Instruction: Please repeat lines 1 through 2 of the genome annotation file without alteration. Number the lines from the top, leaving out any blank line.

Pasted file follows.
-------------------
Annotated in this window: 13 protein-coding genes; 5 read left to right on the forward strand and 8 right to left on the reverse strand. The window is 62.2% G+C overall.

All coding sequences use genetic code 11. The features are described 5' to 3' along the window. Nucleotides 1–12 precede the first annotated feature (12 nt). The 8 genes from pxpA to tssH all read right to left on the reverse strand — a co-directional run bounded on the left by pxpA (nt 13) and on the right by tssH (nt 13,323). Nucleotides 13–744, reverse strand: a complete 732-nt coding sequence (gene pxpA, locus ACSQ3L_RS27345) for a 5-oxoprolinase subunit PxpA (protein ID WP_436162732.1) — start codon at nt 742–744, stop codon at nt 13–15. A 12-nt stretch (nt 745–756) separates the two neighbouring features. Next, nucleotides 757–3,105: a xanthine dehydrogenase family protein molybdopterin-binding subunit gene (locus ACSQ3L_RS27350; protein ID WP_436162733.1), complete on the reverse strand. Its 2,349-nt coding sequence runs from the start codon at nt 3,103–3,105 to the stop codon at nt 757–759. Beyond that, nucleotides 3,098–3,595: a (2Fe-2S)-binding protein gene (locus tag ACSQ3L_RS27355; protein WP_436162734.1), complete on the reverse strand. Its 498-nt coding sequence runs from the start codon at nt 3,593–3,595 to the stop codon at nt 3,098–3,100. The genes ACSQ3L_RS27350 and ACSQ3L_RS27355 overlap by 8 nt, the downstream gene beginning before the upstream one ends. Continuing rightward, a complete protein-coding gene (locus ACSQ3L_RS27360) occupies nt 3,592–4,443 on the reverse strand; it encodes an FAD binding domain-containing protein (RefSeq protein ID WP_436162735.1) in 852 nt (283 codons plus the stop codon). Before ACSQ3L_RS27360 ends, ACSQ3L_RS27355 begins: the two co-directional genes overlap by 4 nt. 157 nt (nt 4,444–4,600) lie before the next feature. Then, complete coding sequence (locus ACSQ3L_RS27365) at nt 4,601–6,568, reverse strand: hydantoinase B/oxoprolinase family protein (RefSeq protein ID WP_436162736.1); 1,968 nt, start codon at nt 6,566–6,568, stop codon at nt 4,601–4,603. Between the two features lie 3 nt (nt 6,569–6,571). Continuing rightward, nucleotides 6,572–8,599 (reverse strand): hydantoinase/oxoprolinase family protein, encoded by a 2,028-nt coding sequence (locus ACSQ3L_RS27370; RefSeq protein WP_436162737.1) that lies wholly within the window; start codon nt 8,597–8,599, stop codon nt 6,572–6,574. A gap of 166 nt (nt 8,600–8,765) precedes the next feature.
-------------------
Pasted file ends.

Annotated in this window: 13 protein-coding genes; 5 read left to right on the forward strand and 8 right to left on the reverse strand. The window is 62.2% G+C overall.

All coding sequences use genetic code 11. The features are described 5' to 3' along the window. Nucleotides 1–12 precede the first annotated feature (12 nt). The 8 genes from pxpA to tssH all read right to left on the reverse strand — a co-directional run bounded on the left by pxpA (nt 13) and on the right by tssH (nt 13,323). Nucleotides 13–744, reverse strand: a complete 732-nt coding sequence (gene pxpA, locus ACSQ3L_RS27345) for a 5-oxoprolinase subunit PxpA (protein ID WP_436162732.1) — start codon at nt 742–744, stop codon at nt 13–15. A 12-nt stretch (nt 745–756) separates the two neighbouring features. Next, nucleotides 757–3,105: a xanthine dehydrogenase family protein molybdopterin-binding subunit gene (locus ACSQ3L_RS27350; protein ID WP_436162733.1), complete on the reverse strand. Its 2,349-nt coding sequence runs from the start codon at nt 3,103–3,105 to the stop codon at nt 757–759. Beyond that, nucleotides 3,098–3,595: a (2Fe-2S)-binding protein gene (locus tag ACSQ3L_RS27355; protein WP_436162734.1), complete on the reverse strand. Its 498-nt coding sequence runs from the start codon at nt 3,593–3,595 to the stop codon at nt 3,098–3,100. The genes ACSQ3L_RS27350 and ACSQ3L_RS27355 overlap by 8 nt, the downstream gene beginning before the upstream one ends. Continuing rightward, a complete protein-coding gene (locus ACSQ3L_RS27360) occupies nt 3,592–4,443 on the reverse strand; it encodes an FAD binding domain-containing protein (RefSeq protein ID WP_436162735.1) in 852 nt (283 codons plus the stop codon). Before ACSQ3L_RS27360 ends, ACSQ3L_RS27355 begins: the two co-directional genes overlap by 4 nt. 157 nt (nt 4,444–4,600) lie before the next feature. Then, complete coding sequence (locus ACSQ3L_RS27365) at nt 4,601–6,568, reverse strand: hydantoinase B/oxoprolinase family protein (RefSeq protein ID WP_436162736.1); 1,968 nt, start codon at nt 6,566–6,568, stop codon at nt 4,601–4,603. Between the two features lie 3 nt (nt 6,569–6,571). Continuing rightward, nucleotides 6,572–8,599 (reverse strand): hydantoinase/oxoprolinase family protein, encoded by a 2,028-nt coding sequence (locus ACSQ3L_RS27370; RefSeq protein WP_436162737.1) that lies wholly within the window; start codon nt 8,597–8,599, stop codon nt 6,572–6,574. A gap of 166 nt (nt 8,600–8,765) precedes the next feature.